If something happened to you today, are your important documents organized so they can be located in the event of an emergency? Consider collecting the following information and telling your family where it is, so they can help you in a time of need:
Wills and Trusts– Nearly everyone needs a will, and a trust can be beneficial for some. Have you provided your attorney’s contact information? Have you reviewed your documents since they were prepared? Marriage, children, grandchildren, divorce, retirement, disability, and real estate purchases may be cause for updating.
Living Will, Power of Attorney for Health Care Decisions– Have you prepared them and told your family where they are? If not, your family could suffer inconvenience and needless stress. They are inexpensive and easily prepared, but provide significant peace of mind.
Deeds to Real Estate- Are there provisions for survivorship rights or transfer on death, so that property transfers as you intend?
Mortgages, Promissory Notes, and Loan Agreements - Have you listed account information and payment due dates?
Registrations and Titles- Is ownership current for cars, boats, trailers, and vehicles, and if old loans have been paid off, have their liens been removed from the titles?
Financial Accounts- Are account statements organized for checking, savings, money market, mutual fund, and brokerage accounts, and for certificate of deposits? Do they include current interest rates and maturity dates, and banker or broker contact information?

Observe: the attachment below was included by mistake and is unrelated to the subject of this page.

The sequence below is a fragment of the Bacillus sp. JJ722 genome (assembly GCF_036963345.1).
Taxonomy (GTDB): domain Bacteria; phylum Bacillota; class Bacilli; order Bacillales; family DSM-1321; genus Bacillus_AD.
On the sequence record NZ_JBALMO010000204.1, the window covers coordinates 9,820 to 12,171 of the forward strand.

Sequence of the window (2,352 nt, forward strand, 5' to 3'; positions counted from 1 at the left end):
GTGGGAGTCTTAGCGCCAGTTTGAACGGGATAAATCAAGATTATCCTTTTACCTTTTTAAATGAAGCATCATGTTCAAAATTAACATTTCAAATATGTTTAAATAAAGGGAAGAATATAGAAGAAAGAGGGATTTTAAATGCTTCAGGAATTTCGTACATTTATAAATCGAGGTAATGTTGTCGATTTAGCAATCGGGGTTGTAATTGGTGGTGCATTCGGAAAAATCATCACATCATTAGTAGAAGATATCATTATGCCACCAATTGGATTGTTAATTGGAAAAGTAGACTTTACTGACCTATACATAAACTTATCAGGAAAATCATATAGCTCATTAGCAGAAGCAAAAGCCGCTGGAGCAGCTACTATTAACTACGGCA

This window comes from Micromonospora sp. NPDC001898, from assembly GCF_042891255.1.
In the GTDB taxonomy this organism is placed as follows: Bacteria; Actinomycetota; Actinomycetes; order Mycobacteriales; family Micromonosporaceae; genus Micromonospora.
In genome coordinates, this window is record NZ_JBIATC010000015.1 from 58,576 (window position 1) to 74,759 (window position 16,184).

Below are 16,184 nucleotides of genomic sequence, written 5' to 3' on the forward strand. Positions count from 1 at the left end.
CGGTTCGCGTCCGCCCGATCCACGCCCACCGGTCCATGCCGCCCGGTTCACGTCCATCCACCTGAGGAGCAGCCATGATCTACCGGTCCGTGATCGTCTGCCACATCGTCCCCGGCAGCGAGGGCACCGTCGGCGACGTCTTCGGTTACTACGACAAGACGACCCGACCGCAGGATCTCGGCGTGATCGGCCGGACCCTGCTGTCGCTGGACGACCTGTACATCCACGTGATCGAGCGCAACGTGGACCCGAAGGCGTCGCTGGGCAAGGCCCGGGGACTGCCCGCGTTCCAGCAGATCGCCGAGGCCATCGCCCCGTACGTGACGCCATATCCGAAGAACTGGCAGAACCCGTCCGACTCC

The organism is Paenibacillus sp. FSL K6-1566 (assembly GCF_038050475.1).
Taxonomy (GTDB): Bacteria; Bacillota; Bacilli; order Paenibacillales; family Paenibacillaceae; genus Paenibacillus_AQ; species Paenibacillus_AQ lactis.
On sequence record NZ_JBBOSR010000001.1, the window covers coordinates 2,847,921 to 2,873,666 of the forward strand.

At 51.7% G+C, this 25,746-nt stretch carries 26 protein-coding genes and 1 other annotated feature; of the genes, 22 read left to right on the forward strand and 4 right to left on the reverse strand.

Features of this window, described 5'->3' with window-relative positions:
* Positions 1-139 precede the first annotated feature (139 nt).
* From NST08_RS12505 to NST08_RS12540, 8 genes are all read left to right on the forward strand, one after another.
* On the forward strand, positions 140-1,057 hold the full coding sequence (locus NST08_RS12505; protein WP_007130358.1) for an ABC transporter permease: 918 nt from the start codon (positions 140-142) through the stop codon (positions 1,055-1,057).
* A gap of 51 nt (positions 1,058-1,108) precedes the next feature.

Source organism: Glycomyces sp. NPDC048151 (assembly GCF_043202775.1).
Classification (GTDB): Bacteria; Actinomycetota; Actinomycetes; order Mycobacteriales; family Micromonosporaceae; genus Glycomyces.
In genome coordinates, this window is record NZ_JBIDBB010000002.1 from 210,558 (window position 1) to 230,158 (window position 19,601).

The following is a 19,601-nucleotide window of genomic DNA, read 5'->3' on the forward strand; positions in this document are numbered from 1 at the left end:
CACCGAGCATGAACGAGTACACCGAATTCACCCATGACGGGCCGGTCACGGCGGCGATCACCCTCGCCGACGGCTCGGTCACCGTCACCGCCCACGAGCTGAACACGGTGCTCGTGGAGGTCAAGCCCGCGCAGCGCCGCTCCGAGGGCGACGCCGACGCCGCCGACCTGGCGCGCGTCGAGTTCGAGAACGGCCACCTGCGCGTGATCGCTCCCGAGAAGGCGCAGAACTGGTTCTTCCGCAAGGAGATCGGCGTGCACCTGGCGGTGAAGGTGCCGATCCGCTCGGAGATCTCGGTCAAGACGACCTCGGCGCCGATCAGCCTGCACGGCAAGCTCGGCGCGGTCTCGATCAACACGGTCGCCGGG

Retirement Accounts- Have you listed account information for IRA, 401-k, employer pension plan, or other retirement accounts? Are the beneficiaries current?
Credit Cards- Have you a list of current cards, with addresses and account numbers?
Insurance Policies- Have you listed policy numbers and agent contacts for home, life, annuity, health, disability, long term care, and automobile policies?
Safety Deposit Box- Have you inventoried the contents and provided location, box number, and key? Have you granted access rights to any family members?
Combinations and Passwords- Have you provided safe and lock combinations, and passwords to computers and on-line accounts?
Tax Records- Are your federal and state income tax returns organized, with amounts and due dates for any estimated tax payments, and contact information for your accountant?
Business Records- If you own a business, are any partnership, operating, or buy-sell agreements accessible and up to date?
Take a few moments to review this list with those you love and who depend on you. The help of an estate planning attorney on any necessary organization and revision will do much to assure your piece of mind.
If you have any questions about any of the information contained in this blog, see my estate planning website or contact Cincinnati attorney David H. Lefton at 513-399-PLAN (7526) or by email at firstname.lastname@example.org.